Thursday, June 11, 2009

EPA is beginning to think frac water stinks!

The EPA is going to revisit the "Halliburton Loophole" that allows drilling companies to keep the ingredients (chemicals) of their fracing fluid secret.

Over a month ago cattle died in Louisiana while eating and drinking in a pasture near a drill site. Witnesses say they saw the fluid spewing into the air near the derricks.
Sixteen cattle dropped dead in a northwestern Louisiana field this week after apparently drinking from a mysterious fluid adjacent to a natural gas drilling rig, according to Louisiana's Department of Environmental Quality and a report in the Shreveport Times [3]. At least one worker told the newspaper that the fluids, which witnesses described as green and spewing into the air near the drilling derrick, were used for a drilling process called hydraulic fracturing [2]. But the company, Chesapeake Energy [4], has not identified exactly what chemicals are in those fluids and is insisting to state regulators that no spill occurred.
The problem is that both Chesapeake and its contractor doing the work Schlumberger, say that a lot of these fluids are proprietary, said Otis Randle, regional manager for the DEQ. "It can be an obstacle, but we try to be fair to everybody," he said. "We try to remember that the products they use are theirs and they need them to make a living."
SPRING RIDGE – An unidentified substance that apparently flowed from a natural gas drilling site into a pasture is is being eyed as a potential cause of the deaths of 19 head of cattle Tuesday evening, according to the Louisiana Department of Environmental Quality.

The contaminated area is defined as about 20-by-20 yards and is adjacent to the well that Chesapeake Energy Corp. is drilling on state Highway 169 near the corner of Keatchie-Marshall Road in south Caddo Parish. Tests to determine the nature of the milky white substance that had pooled into a low area could take a week to complete, Northwest Regional Director Otis Randle said today.
Authorities believe the cows ingested the liquid before dying. Tracks went to and from the puddles, a Caddo sheriff’s office spokeswoman said.

Nobody owning up to it. I'm not surprised
Chesapeake and its fracing contractor, Schlumberger, have denied knowledge of a chemical release on the site, Randle said. “Nobody is owning up to it.”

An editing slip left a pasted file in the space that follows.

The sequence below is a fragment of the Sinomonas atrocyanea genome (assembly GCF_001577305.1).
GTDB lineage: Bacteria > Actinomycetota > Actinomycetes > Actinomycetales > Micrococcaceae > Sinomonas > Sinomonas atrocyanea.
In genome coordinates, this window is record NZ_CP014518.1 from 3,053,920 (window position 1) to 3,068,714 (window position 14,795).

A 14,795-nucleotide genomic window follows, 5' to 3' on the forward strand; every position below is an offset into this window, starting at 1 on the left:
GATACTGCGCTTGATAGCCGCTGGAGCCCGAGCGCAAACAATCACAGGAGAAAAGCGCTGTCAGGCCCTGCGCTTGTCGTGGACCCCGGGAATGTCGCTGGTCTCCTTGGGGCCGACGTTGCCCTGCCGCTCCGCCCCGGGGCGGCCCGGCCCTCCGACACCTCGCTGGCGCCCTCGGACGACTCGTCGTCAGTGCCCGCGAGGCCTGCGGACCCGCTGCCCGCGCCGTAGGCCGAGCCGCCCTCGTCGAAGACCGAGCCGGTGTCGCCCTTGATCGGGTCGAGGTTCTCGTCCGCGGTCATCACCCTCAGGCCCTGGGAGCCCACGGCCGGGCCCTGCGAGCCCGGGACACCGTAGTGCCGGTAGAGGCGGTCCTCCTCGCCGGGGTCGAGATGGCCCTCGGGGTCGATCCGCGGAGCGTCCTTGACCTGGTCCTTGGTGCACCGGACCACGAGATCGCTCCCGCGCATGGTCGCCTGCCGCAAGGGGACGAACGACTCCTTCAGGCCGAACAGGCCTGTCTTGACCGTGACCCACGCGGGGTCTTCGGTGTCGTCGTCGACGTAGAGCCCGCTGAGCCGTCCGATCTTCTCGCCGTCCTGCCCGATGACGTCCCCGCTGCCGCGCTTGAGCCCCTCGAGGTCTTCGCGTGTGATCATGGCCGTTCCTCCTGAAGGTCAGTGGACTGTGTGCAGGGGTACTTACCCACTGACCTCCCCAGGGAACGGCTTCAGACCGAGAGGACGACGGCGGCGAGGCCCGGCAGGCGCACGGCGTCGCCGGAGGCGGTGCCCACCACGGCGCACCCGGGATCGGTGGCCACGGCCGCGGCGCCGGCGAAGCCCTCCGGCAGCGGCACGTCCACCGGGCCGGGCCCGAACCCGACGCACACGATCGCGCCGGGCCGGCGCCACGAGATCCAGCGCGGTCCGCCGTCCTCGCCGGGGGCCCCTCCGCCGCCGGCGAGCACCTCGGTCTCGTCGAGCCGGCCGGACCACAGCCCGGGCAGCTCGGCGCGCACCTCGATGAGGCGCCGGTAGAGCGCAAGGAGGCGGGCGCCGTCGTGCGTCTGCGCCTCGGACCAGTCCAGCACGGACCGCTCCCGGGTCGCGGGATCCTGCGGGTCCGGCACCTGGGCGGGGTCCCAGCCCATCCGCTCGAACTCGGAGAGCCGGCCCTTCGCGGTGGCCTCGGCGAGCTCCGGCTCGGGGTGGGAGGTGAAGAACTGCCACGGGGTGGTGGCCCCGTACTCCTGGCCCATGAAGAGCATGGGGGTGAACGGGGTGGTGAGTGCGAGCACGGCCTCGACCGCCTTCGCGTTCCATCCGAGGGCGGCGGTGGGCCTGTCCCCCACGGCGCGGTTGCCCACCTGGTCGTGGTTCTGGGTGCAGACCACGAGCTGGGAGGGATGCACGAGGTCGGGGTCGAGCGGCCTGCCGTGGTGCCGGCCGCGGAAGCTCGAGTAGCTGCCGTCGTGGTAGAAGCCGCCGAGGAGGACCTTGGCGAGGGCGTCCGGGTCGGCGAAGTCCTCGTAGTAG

EPA Administrator Forecasts Potential Shift on Bush-Era Drilling Loophole

Signaling the potential for an important policy reversal, Environmental Protection Agency Administrator Lisa Jackson said in a congressional hearing on Tuesday that the agency would consider revisiting its controversial position that a popular natural gas drilling technique doesn't harm groundwater.

A 2004 study [1] (PDF) conducted by the EPA concluded that hydraulic fracturing [2] -- a process that involves pummeling the earth with millions of gallons of water mixed with sand and chemicals to extract natural gas -- causes "no threat" to underground drinking water.
The study is often used by the gas industry to rebut concerns over drinking water contamination. It was also the main basis for a provision in a 2005 energy bill that exempts hydraulic fracturing from regulation under the Safe Drinking Water Act. The bill says the process is exempt because it doesn't harm groundwater. Opponents of the exemption are trying to repeal it, and a new study from the EPA would add muscle to their argument.

A ProPublica investigation [3] co-published with BusinessWeek [4] last November identified serious flaws in the EPA's 2004 study. We found that the agency negotiated directly with the gas industry before finalizing its conclusions and ignored evidence that the process might indeed contaminate water supplies.
Rep. Maurice Hinchey (D-NY)
expressed concern [5] about these issues and recent reports of contamination near drill sites. At a House Appropriations Subcommittee on Interior hearing on Tuesday, he asked Jackson [6] whether the emerging evidence would prompt the EPA to revise its previous conclusions.

Jackson said she recognized that the current regulations restrict the EPA's ability to protect groundwater and said the issue "was well worth looking into." But she didn't say how the EPA would approach the problem or whether the 2004 study would be revised.
A spokesperson for Jackson would not elaborate on her remarks.

The statement has stirred optimism [7] among environmentalists who have been urging the EPA and Congress to repeal the exemption. They feel it's a sign that the Obama administration is willing to take a fresh look at the Bush administration's legacy on gas drilling.

"Big ships turn slowly," said Bruce Baizel, an attorney with the Oil and Gas Accountability Project [8], "but I think this is the first time EPA has acknowledged that maybe their previous conclusions were not entirely supported by sound science."

Industry representatives contend that fracturing is safe and dispute the claim that the process has been linked to water contamination. They also maintain that fracturing is best regulated by individual states, rather than the federal government.

"The EPA study is one of several studies done by a variety of different interests in the past decade, and I don't believe that there is any compelling evidence that the risk has changed since 2004," said Lee Fuller, vice president of government relations for the Independent Petroleum Association of America [9]. "The reports mentioned (in the hearing) have been analyzed to show that they are not related to hydraulic fracturing."

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